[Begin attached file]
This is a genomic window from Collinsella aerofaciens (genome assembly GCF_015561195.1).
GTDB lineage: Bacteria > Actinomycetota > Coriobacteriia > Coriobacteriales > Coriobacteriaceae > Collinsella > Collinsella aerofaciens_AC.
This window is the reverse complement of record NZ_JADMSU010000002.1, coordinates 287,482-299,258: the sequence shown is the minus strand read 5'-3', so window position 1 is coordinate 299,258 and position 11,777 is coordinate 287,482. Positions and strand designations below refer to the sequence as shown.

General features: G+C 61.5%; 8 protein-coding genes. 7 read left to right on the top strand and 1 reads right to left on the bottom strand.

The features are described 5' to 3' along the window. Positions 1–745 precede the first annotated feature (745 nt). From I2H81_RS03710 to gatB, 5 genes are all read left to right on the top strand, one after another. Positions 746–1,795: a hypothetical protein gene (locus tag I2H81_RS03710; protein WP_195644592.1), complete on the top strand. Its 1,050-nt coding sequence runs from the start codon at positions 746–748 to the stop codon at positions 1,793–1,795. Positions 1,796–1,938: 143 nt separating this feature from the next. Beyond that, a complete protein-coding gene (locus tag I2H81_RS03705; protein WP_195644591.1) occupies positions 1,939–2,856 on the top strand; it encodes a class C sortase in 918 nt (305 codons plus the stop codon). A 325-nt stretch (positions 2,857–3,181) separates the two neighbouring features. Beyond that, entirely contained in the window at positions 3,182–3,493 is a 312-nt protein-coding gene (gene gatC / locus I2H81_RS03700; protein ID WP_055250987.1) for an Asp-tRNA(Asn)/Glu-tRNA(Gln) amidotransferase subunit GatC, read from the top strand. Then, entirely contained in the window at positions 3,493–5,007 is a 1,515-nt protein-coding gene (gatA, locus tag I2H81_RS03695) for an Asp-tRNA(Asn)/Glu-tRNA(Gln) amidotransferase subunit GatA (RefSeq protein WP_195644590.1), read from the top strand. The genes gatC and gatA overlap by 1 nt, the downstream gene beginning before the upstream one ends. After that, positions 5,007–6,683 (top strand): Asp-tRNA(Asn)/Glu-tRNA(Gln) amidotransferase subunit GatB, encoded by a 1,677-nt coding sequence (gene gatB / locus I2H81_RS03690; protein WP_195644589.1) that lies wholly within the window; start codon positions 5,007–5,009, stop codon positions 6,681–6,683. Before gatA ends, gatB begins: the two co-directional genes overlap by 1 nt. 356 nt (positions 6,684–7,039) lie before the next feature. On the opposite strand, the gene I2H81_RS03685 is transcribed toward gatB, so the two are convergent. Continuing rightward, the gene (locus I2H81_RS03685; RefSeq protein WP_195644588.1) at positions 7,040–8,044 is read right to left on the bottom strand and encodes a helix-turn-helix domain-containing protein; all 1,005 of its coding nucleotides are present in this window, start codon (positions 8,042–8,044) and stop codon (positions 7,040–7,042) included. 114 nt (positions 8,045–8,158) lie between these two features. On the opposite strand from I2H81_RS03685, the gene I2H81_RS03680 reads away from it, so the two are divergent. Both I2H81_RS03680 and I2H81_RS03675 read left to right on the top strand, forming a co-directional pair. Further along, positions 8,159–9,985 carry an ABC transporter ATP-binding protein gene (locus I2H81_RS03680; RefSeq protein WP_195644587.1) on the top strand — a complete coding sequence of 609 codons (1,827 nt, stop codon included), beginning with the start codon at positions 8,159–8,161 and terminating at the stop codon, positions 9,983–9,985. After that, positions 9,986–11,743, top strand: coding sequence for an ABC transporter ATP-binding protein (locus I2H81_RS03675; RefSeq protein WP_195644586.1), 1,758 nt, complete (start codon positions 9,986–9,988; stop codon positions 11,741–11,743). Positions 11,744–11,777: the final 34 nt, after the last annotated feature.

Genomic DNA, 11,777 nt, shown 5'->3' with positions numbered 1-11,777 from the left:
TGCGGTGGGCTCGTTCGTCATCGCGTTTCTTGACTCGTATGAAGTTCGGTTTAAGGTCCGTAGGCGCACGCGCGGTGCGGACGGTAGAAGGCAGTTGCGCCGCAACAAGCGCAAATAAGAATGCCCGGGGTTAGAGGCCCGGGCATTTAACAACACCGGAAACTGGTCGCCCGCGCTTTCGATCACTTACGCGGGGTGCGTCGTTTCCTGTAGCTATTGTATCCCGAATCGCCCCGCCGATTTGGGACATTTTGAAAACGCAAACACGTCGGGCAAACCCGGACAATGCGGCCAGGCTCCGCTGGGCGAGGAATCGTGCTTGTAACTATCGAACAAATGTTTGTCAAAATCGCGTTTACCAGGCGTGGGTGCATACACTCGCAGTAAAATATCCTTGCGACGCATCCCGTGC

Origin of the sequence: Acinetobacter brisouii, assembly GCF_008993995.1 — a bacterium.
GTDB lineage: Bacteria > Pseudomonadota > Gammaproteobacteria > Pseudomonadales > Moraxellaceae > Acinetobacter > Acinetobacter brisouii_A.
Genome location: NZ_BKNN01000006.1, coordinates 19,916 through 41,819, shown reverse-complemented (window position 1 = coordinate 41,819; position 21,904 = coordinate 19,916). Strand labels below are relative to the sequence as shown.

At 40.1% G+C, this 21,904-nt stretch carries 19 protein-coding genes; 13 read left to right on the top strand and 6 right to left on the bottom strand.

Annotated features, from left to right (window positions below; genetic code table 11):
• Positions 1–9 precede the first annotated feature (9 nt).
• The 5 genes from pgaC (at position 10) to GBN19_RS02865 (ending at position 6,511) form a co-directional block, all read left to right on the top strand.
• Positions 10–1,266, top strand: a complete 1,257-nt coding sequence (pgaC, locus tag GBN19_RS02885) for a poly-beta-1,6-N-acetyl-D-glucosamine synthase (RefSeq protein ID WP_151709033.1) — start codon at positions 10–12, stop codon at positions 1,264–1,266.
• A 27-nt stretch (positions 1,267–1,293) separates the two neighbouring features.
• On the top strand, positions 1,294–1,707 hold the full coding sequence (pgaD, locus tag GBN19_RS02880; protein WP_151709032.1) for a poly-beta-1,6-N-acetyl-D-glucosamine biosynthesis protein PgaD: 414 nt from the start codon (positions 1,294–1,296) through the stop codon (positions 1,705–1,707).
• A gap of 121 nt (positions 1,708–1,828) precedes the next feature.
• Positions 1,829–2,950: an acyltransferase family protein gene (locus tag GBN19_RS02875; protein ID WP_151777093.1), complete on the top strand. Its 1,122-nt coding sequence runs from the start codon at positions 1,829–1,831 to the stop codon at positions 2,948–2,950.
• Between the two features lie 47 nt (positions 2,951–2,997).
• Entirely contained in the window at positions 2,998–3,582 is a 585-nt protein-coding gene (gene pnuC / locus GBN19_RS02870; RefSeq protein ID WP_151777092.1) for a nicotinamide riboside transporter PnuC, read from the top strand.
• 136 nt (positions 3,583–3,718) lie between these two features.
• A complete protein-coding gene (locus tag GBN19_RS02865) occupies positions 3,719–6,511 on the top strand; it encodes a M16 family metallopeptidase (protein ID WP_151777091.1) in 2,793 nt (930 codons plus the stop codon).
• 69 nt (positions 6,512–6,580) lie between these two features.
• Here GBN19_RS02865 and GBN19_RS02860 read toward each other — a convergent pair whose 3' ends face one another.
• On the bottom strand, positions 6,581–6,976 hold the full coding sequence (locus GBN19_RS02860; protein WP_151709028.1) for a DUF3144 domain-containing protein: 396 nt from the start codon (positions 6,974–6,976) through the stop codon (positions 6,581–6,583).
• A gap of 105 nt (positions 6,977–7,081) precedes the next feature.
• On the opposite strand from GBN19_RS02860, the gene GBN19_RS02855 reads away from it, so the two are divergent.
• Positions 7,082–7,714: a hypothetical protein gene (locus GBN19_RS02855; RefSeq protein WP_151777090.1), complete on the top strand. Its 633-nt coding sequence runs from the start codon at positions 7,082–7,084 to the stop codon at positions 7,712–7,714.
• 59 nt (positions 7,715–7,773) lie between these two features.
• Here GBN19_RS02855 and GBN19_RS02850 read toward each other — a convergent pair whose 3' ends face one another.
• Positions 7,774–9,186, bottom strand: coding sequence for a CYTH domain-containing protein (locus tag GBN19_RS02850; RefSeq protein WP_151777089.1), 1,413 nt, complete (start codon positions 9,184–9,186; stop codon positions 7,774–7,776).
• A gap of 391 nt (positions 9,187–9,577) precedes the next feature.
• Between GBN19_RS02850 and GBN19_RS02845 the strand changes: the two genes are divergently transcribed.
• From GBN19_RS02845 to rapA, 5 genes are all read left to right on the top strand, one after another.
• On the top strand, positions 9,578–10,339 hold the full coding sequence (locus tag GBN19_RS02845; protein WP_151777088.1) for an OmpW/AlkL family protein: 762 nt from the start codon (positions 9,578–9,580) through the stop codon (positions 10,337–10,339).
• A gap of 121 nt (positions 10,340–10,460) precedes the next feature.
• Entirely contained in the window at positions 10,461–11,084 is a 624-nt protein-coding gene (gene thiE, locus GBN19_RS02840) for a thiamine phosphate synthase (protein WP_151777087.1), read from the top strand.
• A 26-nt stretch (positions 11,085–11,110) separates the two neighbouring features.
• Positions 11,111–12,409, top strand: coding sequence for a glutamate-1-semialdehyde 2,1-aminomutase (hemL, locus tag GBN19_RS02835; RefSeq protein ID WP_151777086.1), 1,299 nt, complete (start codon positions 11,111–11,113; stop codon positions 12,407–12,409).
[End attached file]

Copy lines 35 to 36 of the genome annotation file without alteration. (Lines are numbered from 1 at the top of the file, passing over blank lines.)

• From GBN19_RS02845 to rapA, 5 genes are all read left to right on the top strand, one after another.
• On the top strand, positions 9,578–10,339 hold the full coding sequence (locus tag GBN19_RS02845; protein WP_151777088.1) for an OmpW/AlkL family protein: 762 nt from the start codon (positions 9,578–9,580) through the stop codon (positions 10,337–10,339).